Apparently Superman (Vol. 2) #75 was a Gem of the Month right alongside Pitt #1, the first Sin City collected edition and some Silver Surfer trading cards. There was a sample of those cards in the catalog. This was a common practice at the time. Non-sports trading cards were big business at the time and had not quite hit their saturation point. In 1992 trading cards were still reasonably priced but that would soon change and instead of paying $1.25 to $1.50 for a pack of cards shops started charging $4 to $5 a pack.
It was gratifying to read such high praise for the Superman titles of the time since sales on the books weren’t where DC wanted them to be. I mentioned in an earlier post that the idea of cancelling one of the four Superman series was entertained by the powers that were. It is a shame that it took killing the character to show everyone that the creators working on Superman at the time were doing a fantastic job of turning four separate titles into what was ostensibly a weekly book. I especially liked the P.S. at the end. It made me smile.
It was weird to see Wizard and Previews working together like this. While it did serve as an extended ad for Wizard: The Guide to Comics it also allowed comic shop owners and the people that bought Previews a chance to get to know more about Superman’s background and who the major players in his life were if they were going to be picking up the books for the first time. As cliche as it sounds this was before Google, so this sort of information was harder to come by. The price guide element is a little weird but as I eluded to earlier this was par for the course in the early nineties. It wouldn’t be the last time Wizard put together a price guide for the various Superman books. I especially liked the line about the prices not being prices but values as prices vary from region to region. It was rare to see such honesty about how much back issues would actually go for in 1992.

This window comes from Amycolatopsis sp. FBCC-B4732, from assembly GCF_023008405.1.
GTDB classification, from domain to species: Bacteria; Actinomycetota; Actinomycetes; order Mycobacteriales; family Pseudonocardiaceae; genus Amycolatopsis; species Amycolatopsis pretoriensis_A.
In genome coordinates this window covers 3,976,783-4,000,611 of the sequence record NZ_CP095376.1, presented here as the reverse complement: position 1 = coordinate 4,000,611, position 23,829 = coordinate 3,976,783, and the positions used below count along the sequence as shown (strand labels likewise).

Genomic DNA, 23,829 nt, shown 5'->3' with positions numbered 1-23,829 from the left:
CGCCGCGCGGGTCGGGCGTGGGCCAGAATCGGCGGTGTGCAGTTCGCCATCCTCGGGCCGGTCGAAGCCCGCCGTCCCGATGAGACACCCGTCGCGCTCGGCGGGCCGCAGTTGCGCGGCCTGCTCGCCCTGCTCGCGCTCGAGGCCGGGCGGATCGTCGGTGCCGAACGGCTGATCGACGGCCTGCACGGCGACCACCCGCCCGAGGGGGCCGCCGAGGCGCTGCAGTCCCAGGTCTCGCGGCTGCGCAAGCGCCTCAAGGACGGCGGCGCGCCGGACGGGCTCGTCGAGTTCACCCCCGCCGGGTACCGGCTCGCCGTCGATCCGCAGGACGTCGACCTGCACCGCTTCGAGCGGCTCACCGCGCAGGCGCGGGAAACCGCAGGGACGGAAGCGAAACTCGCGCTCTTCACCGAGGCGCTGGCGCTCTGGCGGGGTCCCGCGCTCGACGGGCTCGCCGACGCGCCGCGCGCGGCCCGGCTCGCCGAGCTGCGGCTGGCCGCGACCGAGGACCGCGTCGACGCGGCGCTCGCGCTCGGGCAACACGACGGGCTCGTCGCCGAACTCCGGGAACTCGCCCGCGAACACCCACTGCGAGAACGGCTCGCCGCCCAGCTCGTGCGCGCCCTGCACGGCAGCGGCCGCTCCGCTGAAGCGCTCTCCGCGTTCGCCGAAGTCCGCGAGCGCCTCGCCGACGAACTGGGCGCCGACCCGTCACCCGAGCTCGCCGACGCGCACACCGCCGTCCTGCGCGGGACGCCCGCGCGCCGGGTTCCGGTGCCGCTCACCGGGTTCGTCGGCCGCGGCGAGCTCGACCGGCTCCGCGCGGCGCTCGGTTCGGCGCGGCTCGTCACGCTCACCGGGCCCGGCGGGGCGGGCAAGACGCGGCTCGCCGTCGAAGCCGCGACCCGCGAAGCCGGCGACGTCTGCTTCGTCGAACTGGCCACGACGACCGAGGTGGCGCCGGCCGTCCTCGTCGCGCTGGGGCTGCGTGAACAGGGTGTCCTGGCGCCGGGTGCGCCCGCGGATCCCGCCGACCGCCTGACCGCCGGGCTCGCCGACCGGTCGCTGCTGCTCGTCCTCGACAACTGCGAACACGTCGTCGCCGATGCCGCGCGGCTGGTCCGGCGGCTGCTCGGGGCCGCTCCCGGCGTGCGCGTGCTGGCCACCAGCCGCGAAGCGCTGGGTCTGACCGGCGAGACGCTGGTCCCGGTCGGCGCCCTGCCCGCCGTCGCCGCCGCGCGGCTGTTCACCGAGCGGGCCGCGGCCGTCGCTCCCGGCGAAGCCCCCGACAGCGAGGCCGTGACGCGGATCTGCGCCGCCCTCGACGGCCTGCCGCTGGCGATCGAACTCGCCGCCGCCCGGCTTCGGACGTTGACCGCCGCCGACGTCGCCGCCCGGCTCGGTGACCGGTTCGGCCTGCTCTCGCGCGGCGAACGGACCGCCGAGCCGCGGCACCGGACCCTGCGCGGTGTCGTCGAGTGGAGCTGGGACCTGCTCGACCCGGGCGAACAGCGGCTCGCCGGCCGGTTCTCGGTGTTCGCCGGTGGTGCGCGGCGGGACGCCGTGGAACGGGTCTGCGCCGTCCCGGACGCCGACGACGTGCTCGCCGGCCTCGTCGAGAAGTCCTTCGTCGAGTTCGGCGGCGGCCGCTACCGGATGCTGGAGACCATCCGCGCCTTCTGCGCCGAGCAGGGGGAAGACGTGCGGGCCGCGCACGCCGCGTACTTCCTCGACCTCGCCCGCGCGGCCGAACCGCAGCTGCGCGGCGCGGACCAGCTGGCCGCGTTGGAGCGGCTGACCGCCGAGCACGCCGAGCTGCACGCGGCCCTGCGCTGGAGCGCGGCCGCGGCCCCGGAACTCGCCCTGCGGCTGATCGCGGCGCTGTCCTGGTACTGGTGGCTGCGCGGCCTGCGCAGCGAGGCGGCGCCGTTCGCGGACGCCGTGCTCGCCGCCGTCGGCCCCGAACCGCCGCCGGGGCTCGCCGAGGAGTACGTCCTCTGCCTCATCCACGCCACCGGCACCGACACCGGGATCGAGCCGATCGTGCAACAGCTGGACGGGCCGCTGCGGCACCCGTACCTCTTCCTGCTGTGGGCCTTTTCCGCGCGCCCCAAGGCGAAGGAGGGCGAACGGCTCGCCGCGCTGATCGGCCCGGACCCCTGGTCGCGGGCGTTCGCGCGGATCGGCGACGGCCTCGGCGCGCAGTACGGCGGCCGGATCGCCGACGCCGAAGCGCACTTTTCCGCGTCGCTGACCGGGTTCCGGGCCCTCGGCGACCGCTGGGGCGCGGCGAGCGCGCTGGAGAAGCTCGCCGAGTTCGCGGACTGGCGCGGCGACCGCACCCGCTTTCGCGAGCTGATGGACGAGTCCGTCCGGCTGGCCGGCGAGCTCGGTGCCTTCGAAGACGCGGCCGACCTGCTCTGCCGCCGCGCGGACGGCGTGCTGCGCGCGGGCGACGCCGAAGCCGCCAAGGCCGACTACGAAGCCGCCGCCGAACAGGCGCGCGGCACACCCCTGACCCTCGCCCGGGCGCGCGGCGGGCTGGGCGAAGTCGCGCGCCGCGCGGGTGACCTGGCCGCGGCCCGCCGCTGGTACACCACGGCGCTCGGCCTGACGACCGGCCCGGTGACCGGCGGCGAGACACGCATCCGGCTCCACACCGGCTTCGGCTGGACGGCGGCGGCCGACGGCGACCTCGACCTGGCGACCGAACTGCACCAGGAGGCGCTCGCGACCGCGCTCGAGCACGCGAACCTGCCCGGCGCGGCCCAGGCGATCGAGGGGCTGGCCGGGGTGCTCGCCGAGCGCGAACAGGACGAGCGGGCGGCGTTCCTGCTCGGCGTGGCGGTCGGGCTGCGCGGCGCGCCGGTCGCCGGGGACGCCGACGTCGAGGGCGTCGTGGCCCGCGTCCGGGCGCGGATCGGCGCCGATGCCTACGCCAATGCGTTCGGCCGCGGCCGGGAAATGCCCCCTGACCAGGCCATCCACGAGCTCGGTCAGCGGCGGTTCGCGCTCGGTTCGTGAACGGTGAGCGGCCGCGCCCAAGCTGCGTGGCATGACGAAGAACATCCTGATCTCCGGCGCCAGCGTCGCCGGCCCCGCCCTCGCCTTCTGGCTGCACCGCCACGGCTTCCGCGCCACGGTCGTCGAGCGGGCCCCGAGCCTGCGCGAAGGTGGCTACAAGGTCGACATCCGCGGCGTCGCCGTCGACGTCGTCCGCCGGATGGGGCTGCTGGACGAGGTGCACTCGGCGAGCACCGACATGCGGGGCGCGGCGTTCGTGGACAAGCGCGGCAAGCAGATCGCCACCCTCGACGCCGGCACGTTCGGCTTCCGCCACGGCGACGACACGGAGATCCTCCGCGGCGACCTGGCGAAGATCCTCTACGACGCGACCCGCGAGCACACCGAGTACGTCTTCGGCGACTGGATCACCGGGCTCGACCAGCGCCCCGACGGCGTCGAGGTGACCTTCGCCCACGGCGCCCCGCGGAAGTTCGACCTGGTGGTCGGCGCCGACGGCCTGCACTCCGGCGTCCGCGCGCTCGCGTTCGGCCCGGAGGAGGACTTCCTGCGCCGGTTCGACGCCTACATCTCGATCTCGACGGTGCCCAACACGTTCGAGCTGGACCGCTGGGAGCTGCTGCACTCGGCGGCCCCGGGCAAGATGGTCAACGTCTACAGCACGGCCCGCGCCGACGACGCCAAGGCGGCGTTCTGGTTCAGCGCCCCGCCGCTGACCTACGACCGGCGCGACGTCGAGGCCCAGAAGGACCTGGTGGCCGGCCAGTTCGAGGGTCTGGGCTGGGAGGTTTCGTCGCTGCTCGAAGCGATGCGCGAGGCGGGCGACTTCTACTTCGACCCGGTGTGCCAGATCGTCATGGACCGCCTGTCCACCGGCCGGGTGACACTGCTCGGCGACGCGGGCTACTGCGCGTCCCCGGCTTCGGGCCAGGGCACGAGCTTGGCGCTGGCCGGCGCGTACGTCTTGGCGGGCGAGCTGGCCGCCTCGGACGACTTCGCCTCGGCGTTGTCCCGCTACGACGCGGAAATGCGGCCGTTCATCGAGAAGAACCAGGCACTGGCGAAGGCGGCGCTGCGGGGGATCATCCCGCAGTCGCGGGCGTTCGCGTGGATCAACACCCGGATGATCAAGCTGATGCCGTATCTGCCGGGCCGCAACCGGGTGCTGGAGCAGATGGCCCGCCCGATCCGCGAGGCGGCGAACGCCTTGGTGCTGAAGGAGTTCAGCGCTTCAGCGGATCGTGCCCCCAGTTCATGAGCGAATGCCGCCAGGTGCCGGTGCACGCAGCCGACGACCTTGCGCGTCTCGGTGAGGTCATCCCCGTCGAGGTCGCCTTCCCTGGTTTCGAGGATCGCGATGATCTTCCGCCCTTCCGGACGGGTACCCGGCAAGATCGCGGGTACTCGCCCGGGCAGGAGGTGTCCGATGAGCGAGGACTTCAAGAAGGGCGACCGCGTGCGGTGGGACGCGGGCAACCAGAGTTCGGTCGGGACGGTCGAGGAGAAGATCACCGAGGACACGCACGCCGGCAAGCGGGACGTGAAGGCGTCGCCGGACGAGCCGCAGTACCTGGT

I was taken aback by the text on the second page revealing that according to the Saturday Evening Post Siegel and Shuster made about 75,000 dollars in 1940. I won’t get into what that means regarding the current legal battle going on over the rights to Superman or what it means to the ongoing debate about how much the executives at DC were taking advantage of the boys from Cleveland but that is a good bit of money if the estimate is accurate. I also dug the quote from Man of Steel #6. That pretty much sums up the Superman of this era so it was fitting to see it here.
Fun fact before I close out for the day; in looking through the other solicits that ran in this edition of Previews I noticed that in the same month that Superman died DC put out Vengeance of Bane #1. This was a special that introduced one of the best villains to come out of the nineties and heralded the start of a major crossover that would soon begin in Batman, Detective Comics and Shadow of the Bat. So in a way it was the end for Superman and the beginning of the end for Batman even though both ends would prove to be temporary.
Next time: The interviews from this edition of Previews. They are quite cool so be sure to come back and check them out.
More to follow…